The First 10 Days
After his initial surgery, Lee spent four days in the ICU before being moved to the neurology floor. Lee’s Caring Bridge site documents the remarkable details of these early days.
Day 1: Lee received a craniotomy to relieve the elevated pressure in his brain. There were no spinal cord issues or obvious brain stem concerns. His left temporal skull was fractured.
Day 2: Lee improved enough to get the intracranial monitor out of his skull. A CT scan showed that his brain was returning to its normal size. His Glasgow Coma Score had increased to 7 from the initial 4 at admission, and was expected to improve as he was weaned from the ventilator.
Day 3: Lee was taken off sedation at 7:30 a.m. and was unassisted by the ventilator at 8 a.m. He responded to commands to move his feet and hands, and even gave a “thumbs up” sign when asked. Lee would require a helmet for at least three months to allow the brain swelling to subside and then the doctor could replace the cranial gap with a titanium plate.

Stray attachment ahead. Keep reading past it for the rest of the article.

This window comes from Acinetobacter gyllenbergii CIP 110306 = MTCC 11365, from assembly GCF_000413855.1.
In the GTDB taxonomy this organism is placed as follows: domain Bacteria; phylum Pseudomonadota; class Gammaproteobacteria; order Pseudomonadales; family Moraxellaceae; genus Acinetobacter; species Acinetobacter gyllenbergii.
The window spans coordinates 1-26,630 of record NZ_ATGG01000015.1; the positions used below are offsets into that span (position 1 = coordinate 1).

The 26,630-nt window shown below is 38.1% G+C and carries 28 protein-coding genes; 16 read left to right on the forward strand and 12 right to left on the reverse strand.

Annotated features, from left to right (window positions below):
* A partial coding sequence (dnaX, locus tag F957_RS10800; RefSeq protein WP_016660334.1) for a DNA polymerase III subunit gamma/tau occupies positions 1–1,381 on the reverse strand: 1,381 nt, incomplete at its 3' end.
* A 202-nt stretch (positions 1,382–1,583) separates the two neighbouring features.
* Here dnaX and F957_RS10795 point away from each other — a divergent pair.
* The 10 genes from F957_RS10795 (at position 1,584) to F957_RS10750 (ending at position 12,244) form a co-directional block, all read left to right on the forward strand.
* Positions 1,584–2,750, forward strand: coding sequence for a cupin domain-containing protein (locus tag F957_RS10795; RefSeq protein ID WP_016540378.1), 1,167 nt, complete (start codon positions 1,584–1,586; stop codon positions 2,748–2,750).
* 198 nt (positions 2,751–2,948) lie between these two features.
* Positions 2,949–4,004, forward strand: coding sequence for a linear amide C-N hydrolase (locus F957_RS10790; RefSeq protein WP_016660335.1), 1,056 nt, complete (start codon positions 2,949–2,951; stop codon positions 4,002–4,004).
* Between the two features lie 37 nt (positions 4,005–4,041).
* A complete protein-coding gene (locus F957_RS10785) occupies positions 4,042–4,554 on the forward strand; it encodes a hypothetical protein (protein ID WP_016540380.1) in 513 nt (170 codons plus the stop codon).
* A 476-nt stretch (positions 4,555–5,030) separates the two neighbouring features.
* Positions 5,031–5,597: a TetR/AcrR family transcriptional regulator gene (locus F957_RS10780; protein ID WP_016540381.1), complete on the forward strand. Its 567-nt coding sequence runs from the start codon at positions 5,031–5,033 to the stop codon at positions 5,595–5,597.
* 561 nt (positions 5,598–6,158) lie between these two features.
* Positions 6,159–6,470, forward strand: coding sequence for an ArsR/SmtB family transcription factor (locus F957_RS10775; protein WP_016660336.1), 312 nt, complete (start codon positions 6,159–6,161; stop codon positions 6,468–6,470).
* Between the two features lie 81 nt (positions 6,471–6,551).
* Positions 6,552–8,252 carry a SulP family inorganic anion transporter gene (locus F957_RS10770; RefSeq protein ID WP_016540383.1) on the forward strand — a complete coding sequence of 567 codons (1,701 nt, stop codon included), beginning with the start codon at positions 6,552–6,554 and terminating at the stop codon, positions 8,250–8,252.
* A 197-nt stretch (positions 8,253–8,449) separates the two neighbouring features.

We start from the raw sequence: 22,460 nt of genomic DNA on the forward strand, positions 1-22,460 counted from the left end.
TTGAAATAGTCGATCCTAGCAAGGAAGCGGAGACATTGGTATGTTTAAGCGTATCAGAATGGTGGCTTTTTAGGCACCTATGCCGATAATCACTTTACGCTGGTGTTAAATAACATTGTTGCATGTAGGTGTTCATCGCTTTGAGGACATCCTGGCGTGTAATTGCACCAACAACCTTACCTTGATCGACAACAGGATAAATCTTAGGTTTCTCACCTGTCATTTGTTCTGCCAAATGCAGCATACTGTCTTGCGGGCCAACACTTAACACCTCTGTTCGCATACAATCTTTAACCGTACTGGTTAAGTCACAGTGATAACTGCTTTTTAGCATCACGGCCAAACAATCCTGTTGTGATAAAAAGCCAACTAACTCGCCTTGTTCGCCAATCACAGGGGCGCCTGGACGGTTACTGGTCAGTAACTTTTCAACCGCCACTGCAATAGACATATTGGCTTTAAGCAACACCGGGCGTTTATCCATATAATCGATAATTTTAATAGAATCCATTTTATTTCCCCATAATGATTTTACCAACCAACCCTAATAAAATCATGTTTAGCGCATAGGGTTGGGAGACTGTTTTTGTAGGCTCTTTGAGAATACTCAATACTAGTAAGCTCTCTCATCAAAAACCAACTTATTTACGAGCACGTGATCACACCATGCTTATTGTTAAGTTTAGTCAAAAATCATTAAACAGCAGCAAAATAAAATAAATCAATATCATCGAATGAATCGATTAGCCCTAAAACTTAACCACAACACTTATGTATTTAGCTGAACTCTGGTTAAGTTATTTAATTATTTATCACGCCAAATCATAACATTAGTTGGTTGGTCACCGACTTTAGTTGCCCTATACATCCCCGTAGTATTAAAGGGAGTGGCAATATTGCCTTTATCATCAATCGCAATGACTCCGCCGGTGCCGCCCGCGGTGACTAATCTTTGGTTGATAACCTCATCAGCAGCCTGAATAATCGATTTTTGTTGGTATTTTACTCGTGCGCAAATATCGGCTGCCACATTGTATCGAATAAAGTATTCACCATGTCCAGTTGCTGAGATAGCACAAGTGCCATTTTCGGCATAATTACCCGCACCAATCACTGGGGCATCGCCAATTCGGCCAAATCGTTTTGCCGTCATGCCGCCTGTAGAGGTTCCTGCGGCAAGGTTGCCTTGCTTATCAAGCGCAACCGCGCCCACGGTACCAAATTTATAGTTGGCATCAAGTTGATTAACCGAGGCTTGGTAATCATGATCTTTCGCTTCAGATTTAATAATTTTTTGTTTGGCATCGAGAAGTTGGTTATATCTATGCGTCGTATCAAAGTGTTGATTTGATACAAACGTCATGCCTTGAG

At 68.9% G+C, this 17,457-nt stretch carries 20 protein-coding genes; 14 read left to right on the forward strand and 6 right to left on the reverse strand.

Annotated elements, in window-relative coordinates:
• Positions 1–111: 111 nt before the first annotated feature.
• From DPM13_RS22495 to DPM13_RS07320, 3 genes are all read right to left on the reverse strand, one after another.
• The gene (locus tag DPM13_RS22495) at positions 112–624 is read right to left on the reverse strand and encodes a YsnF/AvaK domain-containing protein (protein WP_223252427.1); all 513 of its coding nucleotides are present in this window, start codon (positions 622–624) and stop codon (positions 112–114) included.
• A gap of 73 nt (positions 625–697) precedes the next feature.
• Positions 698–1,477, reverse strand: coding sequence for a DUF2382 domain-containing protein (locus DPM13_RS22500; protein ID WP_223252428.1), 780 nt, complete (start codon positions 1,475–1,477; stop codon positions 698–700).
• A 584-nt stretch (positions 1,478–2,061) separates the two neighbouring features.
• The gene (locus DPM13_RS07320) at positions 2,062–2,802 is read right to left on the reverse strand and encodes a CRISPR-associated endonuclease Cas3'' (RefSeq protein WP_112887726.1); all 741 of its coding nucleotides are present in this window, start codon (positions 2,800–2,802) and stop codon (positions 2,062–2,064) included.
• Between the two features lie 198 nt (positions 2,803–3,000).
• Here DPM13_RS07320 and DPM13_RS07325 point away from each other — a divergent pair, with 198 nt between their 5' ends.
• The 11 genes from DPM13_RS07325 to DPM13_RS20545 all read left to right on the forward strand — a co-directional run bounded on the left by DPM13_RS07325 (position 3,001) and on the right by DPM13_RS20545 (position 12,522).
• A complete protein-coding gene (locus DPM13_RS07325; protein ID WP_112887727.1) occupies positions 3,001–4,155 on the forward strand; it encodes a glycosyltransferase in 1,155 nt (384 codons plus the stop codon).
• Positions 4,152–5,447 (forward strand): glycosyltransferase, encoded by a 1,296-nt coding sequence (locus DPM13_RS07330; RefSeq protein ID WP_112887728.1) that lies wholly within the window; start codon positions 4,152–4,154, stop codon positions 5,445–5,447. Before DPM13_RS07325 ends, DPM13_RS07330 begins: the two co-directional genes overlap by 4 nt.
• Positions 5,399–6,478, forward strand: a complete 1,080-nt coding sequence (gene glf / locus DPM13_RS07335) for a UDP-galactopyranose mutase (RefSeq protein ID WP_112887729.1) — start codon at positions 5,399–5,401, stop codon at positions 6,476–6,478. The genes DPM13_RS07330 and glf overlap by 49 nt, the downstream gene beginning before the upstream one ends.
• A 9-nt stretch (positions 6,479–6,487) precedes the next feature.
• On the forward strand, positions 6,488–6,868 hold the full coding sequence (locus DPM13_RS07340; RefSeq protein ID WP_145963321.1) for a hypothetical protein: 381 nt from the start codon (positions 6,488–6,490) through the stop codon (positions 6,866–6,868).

Day 4: Lee recognized his parents for the first time since the accident. He passed a swallow study and ate lunch. He also walked about 40 yards with assistance. By then, the Parkers were thinking, “This was not a lucky sequence of events. It was a divine, spiritual, supernatural intervention by the Grand Physician, fueled by our prayer warriors.”